And Then She Opened Her Mouth To Sing...
David BurchettDave Burchett is a successful television sports director with experiences that include the Olympic Games as well as professional and collegiate sports. Dave has directed television coverage of Texas Rangers baseball for over thirty years, earning a national Emmy and two local Emmy’s throughout his career. He is the author of When Bad Christians Happen to Good People and Bring ‘Em Back Alive. Dave has developed a speaking ministry as well as regularly blogs at DaveBurchett.com. Dave is married and has three grown sons, several grandchildren and another rescued Lab.
- 2009 Apr 16
Need a lift today? Here is a story that is worth your time. Susan Boyle is a 47 year old church volunteer from West Lothian, Scotland. She decided to be a contestant on the TV show Britain’s Got Talent. When Boyle walked out on the stage nearly everyone assumed she was one of the delusional dreamers that provide comic relief and even cruel sport for Simon Cowell and the other judges. Susan is a frumpy spinster who admits she “has never been kissed”. She lives alone with her pet cat Pebbles. You would not give her a second glance if you saw her in public.
She announced that she wanted a career in the mold of musical theater star Elaine Paige. The audience snickered. It would have been like me announcing I wanted to be a defensive lineman in the National Football League. You would look at my scrawny upper body and chuckle or feel a little sorry for me. Susan Boyle looked that unlikely. Then she began to sing "I Dreamed a Dream" from Les Misérables. Check out the video of Susan Boyle auditioning for the show on April 11th.
Boyle is the youngest of nine children. She suffered oxygen deprivation during birth that resulted in learning disabilities. Not surprisingnly her classmates teased her because of the classroom struggles and her appearance. She stopped her pursuit of singing to look after her sick mother who died in 2007. Her performance on Britain’s Got Talent was the first time Boyle had sung after her mother's death.[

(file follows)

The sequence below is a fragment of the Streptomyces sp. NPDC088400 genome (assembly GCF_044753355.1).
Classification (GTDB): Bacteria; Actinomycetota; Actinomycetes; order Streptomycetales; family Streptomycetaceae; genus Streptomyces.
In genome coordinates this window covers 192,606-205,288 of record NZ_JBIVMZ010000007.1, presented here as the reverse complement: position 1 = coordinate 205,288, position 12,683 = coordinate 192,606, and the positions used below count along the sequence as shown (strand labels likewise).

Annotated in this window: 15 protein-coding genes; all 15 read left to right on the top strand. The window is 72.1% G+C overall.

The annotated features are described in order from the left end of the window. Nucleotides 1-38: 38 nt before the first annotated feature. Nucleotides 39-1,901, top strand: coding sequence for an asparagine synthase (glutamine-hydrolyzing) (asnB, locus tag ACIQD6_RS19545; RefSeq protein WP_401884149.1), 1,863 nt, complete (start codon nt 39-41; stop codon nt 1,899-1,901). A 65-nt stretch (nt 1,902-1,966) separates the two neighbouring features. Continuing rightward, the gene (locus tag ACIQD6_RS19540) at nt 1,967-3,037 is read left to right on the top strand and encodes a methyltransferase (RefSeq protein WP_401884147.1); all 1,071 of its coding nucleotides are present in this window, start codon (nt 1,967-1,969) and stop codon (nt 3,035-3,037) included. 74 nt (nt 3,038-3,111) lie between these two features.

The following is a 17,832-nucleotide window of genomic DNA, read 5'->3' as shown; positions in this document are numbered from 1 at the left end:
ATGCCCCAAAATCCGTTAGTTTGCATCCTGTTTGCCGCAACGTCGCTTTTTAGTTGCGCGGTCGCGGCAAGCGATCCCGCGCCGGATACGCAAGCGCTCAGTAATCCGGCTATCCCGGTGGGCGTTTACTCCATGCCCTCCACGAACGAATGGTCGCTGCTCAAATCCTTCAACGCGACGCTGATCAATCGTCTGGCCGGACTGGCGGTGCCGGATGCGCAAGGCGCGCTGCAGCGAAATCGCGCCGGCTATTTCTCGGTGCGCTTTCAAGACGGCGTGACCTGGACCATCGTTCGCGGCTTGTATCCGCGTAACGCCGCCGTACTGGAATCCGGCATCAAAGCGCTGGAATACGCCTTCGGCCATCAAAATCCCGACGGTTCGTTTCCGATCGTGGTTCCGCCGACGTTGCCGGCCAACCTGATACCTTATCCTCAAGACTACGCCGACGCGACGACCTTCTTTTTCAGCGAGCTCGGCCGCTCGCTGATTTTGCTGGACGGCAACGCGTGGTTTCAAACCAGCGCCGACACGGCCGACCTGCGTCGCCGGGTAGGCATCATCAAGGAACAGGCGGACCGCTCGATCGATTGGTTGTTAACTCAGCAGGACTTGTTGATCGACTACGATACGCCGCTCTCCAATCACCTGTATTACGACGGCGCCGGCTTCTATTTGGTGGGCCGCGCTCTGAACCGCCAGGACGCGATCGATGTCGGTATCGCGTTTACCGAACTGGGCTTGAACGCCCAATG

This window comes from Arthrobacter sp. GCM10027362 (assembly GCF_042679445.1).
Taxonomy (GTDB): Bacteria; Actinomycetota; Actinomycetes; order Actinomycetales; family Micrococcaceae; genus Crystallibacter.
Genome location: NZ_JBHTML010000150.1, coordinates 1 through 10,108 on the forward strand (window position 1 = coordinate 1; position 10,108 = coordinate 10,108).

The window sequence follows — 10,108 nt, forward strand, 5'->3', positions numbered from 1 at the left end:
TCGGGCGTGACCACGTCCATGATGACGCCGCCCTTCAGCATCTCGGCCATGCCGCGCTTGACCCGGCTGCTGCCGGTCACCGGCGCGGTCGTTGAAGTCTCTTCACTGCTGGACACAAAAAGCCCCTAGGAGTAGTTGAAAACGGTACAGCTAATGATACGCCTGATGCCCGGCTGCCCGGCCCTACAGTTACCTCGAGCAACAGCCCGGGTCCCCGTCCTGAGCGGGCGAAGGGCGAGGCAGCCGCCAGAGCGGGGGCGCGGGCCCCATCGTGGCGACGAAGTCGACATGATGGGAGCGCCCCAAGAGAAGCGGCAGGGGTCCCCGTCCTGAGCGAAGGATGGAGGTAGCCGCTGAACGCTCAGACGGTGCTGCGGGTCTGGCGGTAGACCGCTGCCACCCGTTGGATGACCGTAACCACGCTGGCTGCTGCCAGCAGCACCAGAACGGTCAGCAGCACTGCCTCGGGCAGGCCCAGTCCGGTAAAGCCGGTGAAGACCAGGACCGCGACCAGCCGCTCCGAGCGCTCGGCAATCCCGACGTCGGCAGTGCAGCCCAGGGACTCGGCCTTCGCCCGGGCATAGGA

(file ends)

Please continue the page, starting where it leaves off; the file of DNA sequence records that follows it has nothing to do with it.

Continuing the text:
When I listened to Boyle’s performance I was uplifted. My eyes grew misty. But a little later I felt sad. Sad because I wonder how many gifted people I marginalize because they don’t fit my “profile”.
I wondered how often we make the same mistake in the body of Christ that the show judges made in their initial judgment of Susan Boyle. We look at the outward appearance and make our decision. You don’t look the part. You don’t fit my preconceived notion. We are looking for someone better looking or more outgoing or more engaging. You could tell from the judges sideways glances that they had already made their judgement about this unassuming woman.
And then she opened her mouth to sing.
God has given all of us a vital role in the body of Christ. Lord, forgive me that I have judged your people before I took the time to see how you have gifted them to serve You. Paul realized that every part of the body is vital.
The human body has many parts, but the many parts make up one whole body. So it is with the body of Christ. Some of us are Jews, some are Gentiles, some are slaves, and some are free. But we have all been baptized into one body by one Spirit, and we all share the same Spirit. (1 Corinthians 12, NLT)
Later in the passage Paul summarizes his analogy.
If one part suffers, all the parts suffer with it, and if one part is honored, all the parts are glad. All of you together are Christ’s body, and each of you is a part of it.
It is so easy to value the wrong things. So natural to gravitate toward the funny and the attractive. I am guilty. I am sure that God has put people like Susan Boyle in my midst and I looked right past them to someone that is more in my image. I pray that I will be sensitive through His Holy Spirit to look for the gifts and talent in every part of the body of Christ. You will never know how God has gifted one of His Children by simply judging their appearance. Straight-shooter and toe-stomper James says it this way:
My dear brothers and sisters, how can you claim to have faith in our glorious Lord Jesus Christ if you favor some people over others? For example, suppose someone comes into your meeting dressed in fancy clothes and expensive jewelry, and another comes in who is poor and dressed in dirty clothes. If you give special attention and a good seat to the rich person, but you say to the poor one, “You can stand over there, or else sit on the floor”—well, doesn’t this discrimination show that your judgments are guided by evil motives? (James 2, NLT)
Feel free to be direct, James. But I need to hear that straightforward truth. I pray that I can begin to see the body of Christ and those He puts in my path as God sees them. Valuable. Worthy. Precious in His sight. I am humbled by Susan Boyle today. And blessed by her.
Dave Burchett is an Emmy Award winning television sports director, author, and Christian speaker. He is the author of When Bad Christians Happen to Good People and Bring'em Back Alive: A Healing Plan for those Wounded by the Church. You can reply by linking through daveburchett.com.